Remembering the iPod

Down the rabbit hole of a decade of revolutions that changed everything. Yet somewhat forgotten.  

Revolution has been a word quite effortlessly stamped on any new gadget or technology of the past 20 years. It’s a culture discourse made exhaustive by hundreds of ad campaigns that you might remember more fondly (or simply shudder at) from the 00’s. the word itself was eventually relegated to something one company taunted another with.

YouTube video. Green Day’s Music video for American Idiot.

YouTube Video. U2’s music video for Vertigo

When the iPod first came into a then world of single purpose gadgets, the same narrative of MORE POWER and Revolution was spun, and the world ate it up. Only, it truthfully did change things – best put by Will Smith, the iPod was ‘the gadget of the century’. *For a solid 6-years.

It is quite impossible to isolate the presence of the iPod in time. We initially perceive its temporality as the result of the changes in hardware, and thus mesh its heyday with its ‘inevitable cannibalisation’ by the iPhone.

YouTube video. Jessie J’s music video for Price Tag.
YouTube video. Britney Spear’s musc video for Oops I did it Again

Apologies that I have been talking in sweeping statements and continue to so. With this scale I can’t see how else to avoid them.

Regardless, I believe this comes down to the fact that every revolution in the past 20 years has always caught in the vortex of another. A good example now being the effect of social media leading into what has been termed a ‘Fourth industrial revolution’ seeing shifts towards dataifcation and surveillance capitalism of online activity.

YouTube video. Flo Rida’s music video for Right Round

With the iPod, this can be seen laterally in the way the ‘iPod Revolution’ brought with it the ‘Streaming Revolution’. Or at least its beginnings.

YouTube video. Rihanna’s music video for Umbrella.
YouTube video. Natasha Bedingfeild’s music video for Unwritten

iTunes and Napster defined the new device not as storage unit, but a craft-able system that could let your curate identity via the music playlist in your pocket. Leander Kaney in a 2005 WIRED article described this as a integration between between the human and technology:

‘The iPod, for example, isn’t just an MP3 player. It’s an extension of the memory: storing the soundtrack of a lifetime, as well as names, addresses, calendars and notes’

The combined change in our in the technology and the way we used seeded Apple’s essential marketing idea: effortlessness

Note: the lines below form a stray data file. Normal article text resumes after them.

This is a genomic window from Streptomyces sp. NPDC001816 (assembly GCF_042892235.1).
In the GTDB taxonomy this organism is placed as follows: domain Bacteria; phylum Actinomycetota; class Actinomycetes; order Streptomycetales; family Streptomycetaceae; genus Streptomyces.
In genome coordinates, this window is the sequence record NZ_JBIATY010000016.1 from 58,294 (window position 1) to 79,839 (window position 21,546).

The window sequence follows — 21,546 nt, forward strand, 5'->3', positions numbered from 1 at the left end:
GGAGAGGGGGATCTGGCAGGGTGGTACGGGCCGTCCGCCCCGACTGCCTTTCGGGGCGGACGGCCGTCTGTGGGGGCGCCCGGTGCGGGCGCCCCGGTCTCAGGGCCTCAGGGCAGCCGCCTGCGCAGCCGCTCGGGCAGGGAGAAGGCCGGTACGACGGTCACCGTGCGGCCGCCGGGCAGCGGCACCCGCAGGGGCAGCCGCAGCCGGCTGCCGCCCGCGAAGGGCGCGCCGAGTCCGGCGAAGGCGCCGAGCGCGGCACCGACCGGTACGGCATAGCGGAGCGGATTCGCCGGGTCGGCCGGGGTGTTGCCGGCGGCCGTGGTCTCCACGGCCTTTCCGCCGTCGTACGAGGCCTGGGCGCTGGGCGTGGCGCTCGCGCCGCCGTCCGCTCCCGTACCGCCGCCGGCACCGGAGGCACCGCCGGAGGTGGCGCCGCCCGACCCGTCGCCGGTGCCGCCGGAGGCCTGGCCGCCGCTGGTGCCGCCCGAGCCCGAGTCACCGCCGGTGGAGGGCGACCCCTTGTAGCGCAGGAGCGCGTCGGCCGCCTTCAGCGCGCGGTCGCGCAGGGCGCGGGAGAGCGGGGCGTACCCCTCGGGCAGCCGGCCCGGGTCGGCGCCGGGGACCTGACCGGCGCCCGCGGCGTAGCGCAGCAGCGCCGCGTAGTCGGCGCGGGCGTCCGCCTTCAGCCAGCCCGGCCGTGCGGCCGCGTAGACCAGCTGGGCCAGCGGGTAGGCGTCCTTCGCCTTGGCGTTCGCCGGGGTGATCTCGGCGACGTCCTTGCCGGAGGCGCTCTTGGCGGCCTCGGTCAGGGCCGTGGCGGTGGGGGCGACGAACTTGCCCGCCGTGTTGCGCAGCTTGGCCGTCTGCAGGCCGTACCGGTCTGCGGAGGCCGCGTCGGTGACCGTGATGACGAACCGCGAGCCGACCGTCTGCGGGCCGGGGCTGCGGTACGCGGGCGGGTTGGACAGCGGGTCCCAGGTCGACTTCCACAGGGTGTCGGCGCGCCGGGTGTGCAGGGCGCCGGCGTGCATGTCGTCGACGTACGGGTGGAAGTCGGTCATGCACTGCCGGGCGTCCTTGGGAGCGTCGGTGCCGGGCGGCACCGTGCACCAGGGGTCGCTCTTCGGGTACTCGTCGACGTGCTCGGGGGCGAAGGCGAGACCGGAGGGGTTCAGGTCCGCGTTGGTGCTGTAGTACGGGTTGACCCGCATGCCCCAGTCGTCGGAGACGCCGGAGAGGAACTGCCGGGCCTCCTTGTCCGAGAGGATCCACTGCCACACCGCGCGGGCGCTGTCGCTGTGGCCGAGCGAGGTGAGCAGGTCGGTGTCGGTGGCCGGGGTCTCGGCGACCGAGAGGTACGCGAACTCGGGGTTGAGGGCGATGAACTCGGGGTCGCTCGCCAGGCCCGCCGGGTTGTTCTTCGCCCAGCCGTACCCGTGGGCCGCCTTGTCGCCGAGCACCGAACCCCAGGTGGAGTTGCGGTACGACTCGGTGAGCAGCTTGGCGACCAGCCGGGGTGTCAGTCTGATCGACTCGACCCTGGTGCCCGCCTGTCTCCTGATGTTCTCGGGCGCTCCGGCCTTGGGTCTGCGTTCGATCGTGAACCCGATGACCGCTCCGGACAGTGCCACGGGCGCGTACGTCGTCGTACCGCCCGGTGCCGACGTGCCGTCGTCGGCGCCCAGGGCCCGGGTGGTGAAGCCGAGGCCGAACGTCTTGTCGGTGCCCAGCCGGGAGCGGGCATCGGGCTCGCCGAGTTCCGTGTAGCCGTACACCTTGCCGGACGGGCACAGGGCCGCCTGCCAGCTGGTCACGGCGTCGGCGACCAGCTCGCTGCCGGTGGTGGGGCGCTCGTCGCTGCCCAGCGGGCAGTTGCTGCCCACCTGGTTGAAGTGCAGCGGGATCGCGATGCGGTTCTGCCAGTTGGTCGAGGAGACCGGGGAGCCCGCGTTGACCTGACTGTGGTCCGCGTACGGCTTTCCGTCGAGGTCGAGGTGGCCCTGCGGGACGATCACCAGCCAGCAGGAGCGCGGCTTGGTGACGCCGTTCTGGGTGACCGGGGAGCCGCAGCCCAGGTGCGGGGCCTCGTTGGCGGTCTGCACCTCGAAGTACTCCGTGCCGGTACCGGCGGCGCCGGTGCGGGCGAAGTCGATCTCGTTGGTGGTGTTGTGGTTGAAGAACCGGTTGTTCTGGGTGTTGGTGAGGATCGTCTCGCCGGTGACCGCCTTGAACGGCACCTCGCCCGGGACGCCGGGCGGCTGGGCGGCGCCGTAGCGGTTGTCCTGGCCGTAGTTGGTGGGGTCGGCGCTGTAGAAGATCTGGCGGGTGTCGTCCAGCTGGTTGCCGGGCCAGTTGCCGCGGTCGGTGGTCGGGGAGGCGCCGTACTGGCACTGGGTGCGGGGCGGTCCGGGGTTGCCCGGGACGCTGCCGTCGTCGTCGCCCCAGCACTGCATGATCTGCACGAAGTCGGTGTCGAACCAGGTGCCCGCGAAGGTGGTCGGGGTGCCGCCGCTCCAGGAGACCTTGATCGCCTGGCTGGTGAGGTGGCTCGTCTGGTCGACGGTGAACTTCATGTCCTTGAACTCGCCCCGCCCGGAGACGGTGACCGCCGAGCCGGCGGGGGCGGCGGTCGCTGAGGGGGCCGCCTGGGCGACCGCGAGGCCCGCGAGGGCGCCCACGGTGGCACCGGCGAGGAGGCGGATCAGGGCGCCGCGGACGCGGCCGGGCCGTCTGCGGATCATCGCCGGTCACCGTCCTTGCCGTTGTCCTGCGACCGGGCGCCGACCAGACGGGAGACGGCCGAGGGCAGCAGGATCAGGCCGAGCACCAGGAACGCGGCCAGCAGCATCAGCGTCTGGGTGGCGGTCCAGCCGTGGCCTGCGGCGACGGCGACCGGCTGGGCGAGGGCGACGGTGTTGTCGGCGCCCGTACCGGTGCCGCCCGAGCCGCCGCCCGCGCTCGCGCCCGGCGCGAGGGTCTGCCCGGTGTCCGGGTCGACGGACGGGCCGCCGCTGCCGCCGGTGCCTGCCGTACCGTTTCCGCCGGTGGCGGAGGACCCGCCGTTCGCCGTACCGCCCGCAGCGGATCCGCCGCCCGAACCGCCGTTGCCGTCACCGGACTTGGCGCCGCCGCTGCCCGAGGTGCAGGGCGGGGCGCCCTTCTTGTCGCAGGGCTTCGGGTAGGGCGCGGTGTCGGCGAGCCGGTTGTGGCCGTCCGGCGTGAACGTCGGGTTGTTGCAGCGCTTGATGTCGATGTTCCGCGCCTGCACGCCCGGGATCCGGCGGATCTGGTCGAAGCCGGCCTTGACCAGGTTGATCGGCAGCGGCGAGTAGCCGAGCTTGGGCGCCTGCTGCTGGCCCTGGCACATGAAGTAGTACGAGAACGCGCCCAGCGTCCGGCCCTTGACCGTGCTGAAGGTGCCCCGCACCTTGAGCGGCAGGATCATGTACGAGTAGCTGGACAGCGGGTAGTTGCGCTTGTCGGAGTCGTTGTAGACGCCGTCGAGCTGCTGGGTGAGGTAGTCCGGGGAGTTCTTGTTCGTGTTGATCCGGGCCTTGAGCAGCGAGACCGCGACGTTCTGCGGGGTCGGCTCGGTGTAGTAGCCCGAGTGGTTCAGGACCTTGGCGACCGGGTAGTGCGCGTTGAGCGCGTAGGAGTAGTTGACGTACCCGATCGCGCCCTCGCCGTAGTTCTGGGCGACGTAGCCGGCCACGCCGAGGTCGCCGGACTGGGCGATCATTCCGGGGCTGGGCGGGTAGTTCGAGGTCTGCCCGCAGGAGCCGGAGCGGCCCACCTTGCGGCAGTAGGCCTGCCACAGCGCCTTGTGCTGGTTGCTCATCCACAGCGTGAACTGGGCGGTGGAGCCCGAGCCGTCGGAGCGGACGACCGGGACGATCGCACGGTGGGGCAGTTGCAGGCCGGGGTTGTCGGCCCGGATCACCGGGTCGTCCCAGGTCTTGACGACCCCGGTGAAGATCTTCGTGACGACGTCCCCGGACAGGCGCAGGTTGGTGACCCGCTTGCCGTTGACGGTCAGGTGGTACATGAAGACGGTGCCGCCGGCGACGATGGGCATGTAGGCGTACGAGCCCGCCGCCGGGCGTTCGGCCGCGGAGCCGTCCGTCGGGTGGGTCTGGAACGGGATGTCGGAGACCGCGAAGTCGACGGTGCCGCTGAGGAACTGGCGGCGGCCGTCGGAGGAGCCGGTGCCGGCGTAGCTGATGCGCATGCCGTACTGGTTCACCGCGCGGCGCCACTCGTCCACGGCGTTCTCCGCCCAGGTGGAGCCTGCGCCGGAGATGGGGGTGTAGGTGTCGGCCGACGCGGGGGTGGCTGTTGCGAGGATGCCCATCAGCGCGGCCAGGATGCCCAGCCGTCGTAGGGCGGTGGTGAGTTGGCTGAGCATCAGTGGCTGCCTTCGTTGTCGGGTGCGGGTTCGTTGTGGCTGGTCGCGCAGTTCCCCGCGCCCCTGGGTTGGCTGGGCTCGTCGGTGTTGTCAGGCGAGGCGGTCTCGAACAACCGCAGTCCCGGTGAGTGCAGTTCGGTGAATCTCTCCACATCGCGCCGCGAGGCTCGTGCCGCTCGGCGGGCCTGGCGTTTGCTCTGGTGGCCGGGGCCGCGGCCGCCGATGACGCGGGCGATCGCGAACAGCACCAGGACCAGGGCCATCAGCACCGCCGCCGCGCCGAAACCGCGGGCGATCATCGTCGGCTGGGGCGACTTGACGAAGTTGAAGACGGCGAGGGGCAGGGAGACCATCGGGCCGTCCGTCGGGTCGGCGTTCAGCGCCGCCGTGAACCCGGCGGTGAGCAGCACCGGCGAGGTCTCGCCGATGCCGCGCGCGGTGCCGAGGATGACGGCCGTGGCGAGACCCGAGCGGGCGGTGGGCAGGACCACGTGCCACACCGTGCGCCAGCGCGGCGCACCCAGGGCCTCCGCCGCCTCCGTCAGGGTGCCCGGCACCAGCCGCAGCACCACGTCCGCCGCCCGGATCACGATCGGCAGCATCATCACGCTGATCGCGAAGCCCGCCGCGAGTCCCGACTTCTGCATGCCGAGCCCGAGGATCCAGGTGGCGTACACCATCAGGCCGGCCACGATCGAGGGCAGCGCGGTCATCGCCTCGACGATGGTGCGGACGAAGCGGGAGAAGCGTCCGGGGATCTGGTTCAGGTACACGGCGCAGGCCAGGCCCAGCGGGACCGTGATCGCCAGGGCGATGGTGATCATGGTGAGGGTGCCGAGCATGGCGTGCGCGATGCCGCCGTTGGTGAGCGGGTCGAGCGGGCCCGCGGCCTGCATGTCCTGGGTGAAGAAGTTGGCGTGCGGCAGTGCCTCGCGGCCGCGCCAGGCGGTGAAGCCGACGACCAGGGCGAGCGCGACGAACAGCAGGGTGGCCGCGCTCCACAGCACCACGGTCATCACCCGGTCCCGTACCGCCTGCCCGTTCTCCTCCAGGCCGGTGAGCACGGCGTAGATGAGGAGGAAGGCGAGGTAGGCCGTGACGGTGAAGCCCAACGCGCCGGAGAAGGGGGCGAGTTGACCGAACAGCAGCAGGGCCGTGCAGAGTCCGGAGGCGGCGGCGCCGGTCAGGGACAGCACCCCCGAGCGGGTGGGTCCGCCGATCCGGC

YouTube video. Live performance by Elvis of I can’t help Falling in Love.
YouTube video. Sara Barelilles’s music video for Love Song.

And unsurprisingly that direction was invigorating for a generation of users still new to the ideas of digital literacy. On a personal level, recognising my own ingrained biases, it gave Apple the upper hand in emotional investment.

My first iPod was a gen 5 Nano in a Scary Spice Green, the colour of the early 2000s, that could hold a whopping 8G of music. I also only used it to watch Scooby Doo movies while my parents thought I was asleep.

YouTube Video. Disk recording of Moon Sister’s Earth, Wind, Fire & Air

Either way it feels absurd to think how quickly the idea of the single purpose device became antiquated. Or rather, that we never considered the effect that multimedia, transmedia and just being able to watch videos in your palm would be the future.

YouTube video. Busted’s music video fro Year 3000

In an Atlantic article in 2019, days before the new decade and blissfully unaware of the next two years, writer Amanda Mull put forward that there is truthfully no separation of years in the events of the past two decades (pandemic aside). The “lurid blur, shaped by a media landscape” may obscure the effects of individual events, but their effects always linger into antique ideas.

YouTube video. Music video for Aqua’s Barbie Girl

It airs a daunting question: what is going to become antique next?

YouTube video. Music video for Avril Lavigne’s Sk8er Boi.

[Images: Following the Green iPod down the ‘rabbit hole’. Drawn by Lochlainn Heley. Used with permission]

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